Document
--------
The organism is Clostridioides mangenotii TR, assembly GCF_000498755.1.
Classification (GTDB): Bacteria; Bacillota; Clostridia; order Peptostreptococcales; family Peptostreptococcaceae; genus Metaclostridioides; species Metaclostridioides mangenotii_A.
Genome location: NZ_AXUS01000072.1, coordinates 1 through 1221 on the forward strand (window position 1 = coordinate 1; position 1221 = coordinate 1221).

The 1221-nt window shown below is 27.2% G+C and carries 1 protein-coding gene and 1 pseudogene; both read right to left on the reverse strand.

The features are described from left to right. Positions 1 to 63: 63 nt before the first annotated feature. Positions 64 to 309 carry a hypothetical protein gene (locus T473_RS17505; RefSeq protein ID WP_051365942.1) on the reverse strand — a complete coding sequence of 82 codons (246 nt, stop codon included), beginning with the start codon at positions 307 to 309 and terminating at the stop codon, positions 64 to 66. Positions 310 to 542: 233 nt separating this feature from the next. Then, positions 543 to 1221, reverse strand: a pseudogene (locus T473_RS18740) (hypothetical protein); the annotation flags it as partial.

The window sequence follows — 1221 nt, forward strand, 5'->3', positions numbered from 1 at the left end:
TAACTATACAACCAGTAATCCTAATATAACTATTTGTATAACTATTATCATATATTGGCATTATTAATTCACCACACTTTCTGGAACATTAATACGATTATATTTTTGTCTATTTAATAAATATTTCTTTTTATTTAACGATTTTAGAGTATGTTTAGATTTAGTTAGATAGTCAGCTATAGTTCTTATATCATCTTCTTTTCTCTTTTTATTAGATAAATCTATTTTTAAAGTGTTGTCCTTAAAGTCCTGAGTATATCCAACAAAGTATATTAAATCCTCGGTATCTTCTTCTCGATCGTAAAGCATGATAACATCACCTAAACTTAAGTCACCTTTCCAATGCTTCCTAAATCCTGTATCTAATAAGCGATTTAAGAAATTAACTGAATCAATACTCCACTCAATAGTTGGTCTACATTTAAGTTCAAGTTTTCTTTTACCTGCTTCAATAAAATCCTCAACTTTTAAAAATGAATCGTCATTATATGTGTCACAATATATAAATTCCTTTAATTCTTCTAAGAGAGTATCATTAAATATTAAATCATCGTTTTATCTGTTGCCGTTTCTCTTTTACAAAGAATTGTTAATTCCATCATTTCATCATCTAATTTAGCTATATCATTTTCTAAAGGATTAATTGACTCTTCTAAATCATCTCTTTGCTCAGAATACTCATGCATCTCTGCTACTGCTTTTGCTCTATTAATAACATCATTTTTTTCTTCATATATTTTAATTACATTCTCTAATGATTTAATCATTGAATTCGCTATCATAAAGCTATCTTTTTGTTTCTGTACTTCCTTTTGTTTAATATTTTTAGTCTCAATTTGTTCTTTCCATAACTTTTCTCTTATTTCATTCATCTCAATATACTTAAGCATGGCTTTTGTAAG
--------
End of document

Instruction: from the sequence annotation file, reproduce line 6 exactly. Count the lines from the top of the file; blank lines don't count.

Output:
The window sequence follows — 1221 nt, forward strand, 5'->3', positions numbered from 1 at the left end: